UNODC Helps Train Defence Lawyers to Become Human Rights Defenders 

Abuja, 10 December 2020 - As we celebrate International Human Rights Day, we are also reminded of the work that human rights defenders do to ensure the rights of the most vulnerable are protected, and this includes the rights of those who find themselves within the criminal justice system.

Defence lawyers play a vital and irreplaceable role in the promotion and protection of human rights. The right to fair trial is fundamental to any democratic society, without the full enjoyment of this right the rule of law itself is meaningless, and without dedicated public defenders fully committed to the defence of their clients it is unattainable.

In January of this year, UNODC supported the deployment of 31 Legal Aid Council of Nigeria (LACON) defence lawyers to the Joint Investigation Centre (JIC) detention facility in Maiduguri to conduct pre-trial interviews of terrorism suspects and to ensure their constitutional right to a fair trial. This resulted in LACON being granted access to 314 detainees.

As Mr. Abdulfattah Bakre, LACON’s Deputy Director Criminal Litigation, subsequently observed: ”The pre-trial interview exercise has in no small measure given meaning to the constitutional rights of the defendants by giving adequate time to prepare for their defense, thereby enhancing the right to a fair trial, and ensuring the credibility of the upcoming hearings.”

Ensuring that terrorists are brought to justice can present many challenges. Investigators are often placed under tremendous pressure to get results, and in such circumstances it is all too easy to make mistakes.

A strong commitment to the application of the rule of law and adherence to the fundamental principles of human rights, as envisaged in both the Universal Declaration of Human Rights and the Constitution of the Federal Republic of Nigeria, provides powerful protection from such mistakes leading to miscarriages of justice. When the wrong person is convicted, two wrongs are committed, an innocent person’s life is ruined, and a guilty one is left to offend again.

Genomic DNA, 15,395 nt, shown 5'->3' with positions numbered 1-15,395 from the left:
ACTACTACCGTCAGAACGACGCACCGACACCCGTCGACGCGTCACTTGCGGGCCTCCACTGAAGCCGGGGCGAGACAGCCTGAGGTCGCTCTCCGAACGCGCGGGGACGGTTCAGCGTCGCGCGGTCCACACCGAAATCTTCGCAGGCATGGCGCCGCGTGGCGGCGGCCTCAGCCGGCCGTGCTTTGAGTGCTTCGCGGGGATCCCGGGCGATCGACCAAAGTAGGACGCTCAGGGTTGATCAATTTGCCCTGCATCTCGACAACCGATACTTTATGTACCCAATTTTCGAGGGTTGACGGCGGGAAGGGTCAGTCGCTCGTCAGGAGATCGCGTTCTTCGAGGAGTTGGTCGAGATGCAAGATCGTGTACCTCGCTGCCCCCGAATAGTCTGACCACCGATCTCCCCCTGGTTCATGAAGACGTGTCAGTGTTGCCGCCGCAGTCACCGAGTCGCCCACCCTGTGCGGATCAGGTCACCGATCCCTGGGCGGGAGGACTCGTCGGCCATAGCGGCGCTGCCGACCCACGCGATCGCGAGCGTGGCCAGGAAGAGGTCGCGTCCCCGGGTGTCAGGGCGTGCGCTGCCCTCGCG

UNODC has provided further capacity-building support to LACON throughout 2020, and last month organized two online training series on Human Rights in the Criminal Justice Response to Terrorism for defence lawyers assigned to handle terrorism cases.

The training covered a variety of human rights-related topics with participants drawn from different parts of the country. A key highlight was a presentation on the Anti-Torture Act 2017 which placed particular emphasis on the need for judges, prosecutors, and defense counsel to drive the implementation of the Anti-Torture Act 2017 by ensuring that every act of torture that comes to their notice does not go unaddressed.

Students shared an example of LACON successfully claiming damages for an act of torture perpetrated on a client while in police custody. This is an excellent first step, but proper redress does not only mean compensation for the victim but also that the perpetrators of the offence are held to account under the law. In addition, the Legal Aid Officers were reminded of the practical role they have to play in preventing torture by remaining alert to any evidence of prisoner abuse as they perform their duties.

Fraser Hirst, the UNODC expert delivering the training, took care to highlight the importance of ensuring that a gender perspective forms part of an effective counterterrorism response. Account must be taken of the multifaceted and distinct ways that women and men are involved in and are impacted by terrorist acts and counter terrorism responses.

Hirst noted that “many women caught up in the justice system may effectively be victims who are being re-victimised and re-traumatised by the system and the process, even if, on the face of it, they may appear to have committed an offence under the TPA as amended.”

The workshop evaluations indicated that 100% of the participants rated the overall utility of the workshops as being very good or excellent and said they would attend again. One of the participants, Ms. Anita Chukwuka, commented that she was “really impacted by the workshop sessions and motivated to keep working firmly on human right issues.”

Video link and virtual hearings hearings are a very useful tool, but they do have their challenges and limitations. When assessing the appropriateness of holding a virtual hearing in a particular case, consideration must be given as to how such a hearing could impact both the civil and human rights of all concerned parties, especially fair trial standards such as the right to an effective defence, and also to the issue of public access to trials so that justice is not just done but, equally important, is also seen to be done. These practical challenges must be identified and addressed in advance of any hearing. If the practical challenges cannot be solved in a way which ensures a fair hearing or trial process, then the potential use of a virtual hearing format should be excluded.

The webinar was extremely useful and productive. UNODC looks forward to continuing to work with the Nigerian justice sector and all other interested stakeholders to develop practical and innovative IT solutions which will enhance the delivery of justice both during and after the COVID-19 pandemic.

These trainings were delivered with the financial support of the European Union.